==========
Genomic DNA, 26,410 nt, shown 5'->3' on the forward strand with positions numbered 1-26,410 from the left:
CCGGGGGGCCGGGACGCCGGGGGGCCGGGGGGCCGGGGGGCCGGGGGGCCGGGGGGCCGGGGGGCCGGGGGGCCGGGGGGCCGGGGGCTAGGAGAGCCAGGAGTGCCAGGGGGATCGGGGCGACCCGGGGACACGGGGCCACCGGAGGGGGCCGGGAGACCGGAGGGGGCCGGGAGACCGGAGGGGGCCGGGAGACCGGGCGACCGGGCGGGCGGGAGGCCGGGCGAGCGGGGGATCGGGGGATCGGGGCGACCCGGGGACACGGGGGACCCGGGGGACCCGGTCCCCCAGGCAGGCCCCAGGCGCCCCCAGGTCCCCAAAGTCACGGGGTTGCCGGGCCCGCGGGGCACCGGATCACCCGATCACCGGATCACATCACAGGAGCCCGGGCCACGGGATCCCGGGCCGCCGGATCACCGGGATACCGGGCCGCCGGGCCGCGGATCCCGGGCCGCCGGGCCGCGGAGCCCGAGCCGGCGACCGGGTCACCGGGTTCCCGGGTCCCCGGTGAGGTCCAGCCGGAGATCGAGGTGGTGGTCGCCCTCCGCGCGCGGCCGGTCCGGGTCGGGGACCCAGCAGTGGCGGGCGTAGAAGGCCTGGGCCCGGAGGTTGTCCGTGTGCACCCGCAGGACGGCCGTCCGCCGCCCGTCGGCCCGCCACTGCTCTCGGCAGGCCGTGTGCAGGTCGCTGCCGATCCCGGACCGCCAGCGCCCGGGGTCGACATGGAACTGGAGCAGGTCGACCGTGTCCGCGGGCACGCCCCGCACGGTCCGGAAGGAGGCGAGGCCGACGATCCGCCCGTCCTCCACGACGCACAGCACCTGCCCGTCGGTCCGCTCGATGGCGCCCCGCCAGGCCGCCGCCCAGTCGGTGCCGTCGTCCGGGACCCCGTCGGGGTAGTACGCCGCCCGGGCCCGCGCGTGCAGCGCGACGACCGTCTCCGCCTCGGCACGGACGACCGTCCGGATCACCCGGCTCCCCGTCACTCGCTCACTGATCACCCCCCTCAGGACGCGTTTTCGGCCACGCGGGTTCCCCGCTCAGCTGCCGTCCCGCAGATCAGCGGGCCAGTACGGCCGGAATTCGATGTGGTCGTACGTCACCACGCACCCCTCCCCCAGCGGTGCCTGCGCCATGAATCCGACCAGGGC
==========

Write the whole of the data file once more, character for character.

Genomic DNA, 26,410 nt, shown 5'->3' on the forward strand with positions numbered 1-26,410 from the left:
CCGGGGGGCCGGGACGCCGGGGGGCCGGGGGGCCGGGGGGCCGGGGGGCCGGGGGGCCGGGGGGCCGGGGGGCCGGGGGGCCGGGGGCTAGGAGAGCCAGGAGTGCCAGGGGGATCGGGGCGACCCGGGGACACGGGGCCACCGGAGGGGGCCGGGAGACCGGAGGGGGCCGGGAGACCGGAGGGGGCCGGGAGACCGGGCGACCGGGCGGGCGGGAGGCCGGGCGAGCGGGGGATCGGGGGATCGGGGCGACCCGGGGACACGGGGGACCCGGGGGACCCGGTCCCCCAGGCAGGCCCCAGGCGCCCCCAGGTCCCCAAAGTCACGGGGTTGCCGGGCCCGCGGGGCACCGGATCACCCGATCACCGGATCACATCACAGGAGCCCGGGCCACGGGATCCCGGGCCGCCGGATCACCGGGATACCGGGCCGCCGGGCCGCGGATCCCGGGCCGCCGGGCCGCGGAGCCCGAGCCGGCGACCGGGTCACCGGGTTCCCGGGTCCCCGGTGAGGTCCAGCCGGAGATCGAGGTGGTGGTCGCCCTCCGCGCGCGGCCGGTCCGGGTCGGGGACCCAGCAGTGGCGGGCGTAGAAGGCCTGGGCCCGGAGGTTGTCCGTGTGCACCCGCAGGACGGCCGTCCGCCGCCCGTCGGCCCGCCACTGCTCTCGGCAGGCCGTGTGCAGGTCGCTGCCGATCCCGGACCGCCAGCGCCCGGGGTCGACATGGAACTGGAGCAGGTCGACCGTGTCCGCGGGCACGCCCCGCACGGTCCGGAAGGAGGCGAGGCCGACGATCCGCCCGTCCTCCACGACGCACAGCACCTGCCCGTCGGTCCGCTCGATGGCGCCCCGCCAGGCCGCCGCCCAGTCGGTGCCGTCGTCCGGGACCCCGTCGGGGTAGTACGCCGCCCGGGCCCGCGCGTGCAGCGCGACGACCGTCTCCGCCTCGGCACGGACGACCGTCCGGATCACCCGGCTCCCCGTCACTCGCTCACTGATCACCCCCCTCAGGACGCGTTTTCGGCCACGCGGGTTCCCCGCTCAGCTGCCGTCCCGCAGATCAGCGGGCCAGTACGGCCGGAATTCGATGTGGTCGTACGTCACCACGCACCCCTCCCCCAGCGGTGCCTGCGCCATGAATCCGACCAGGGC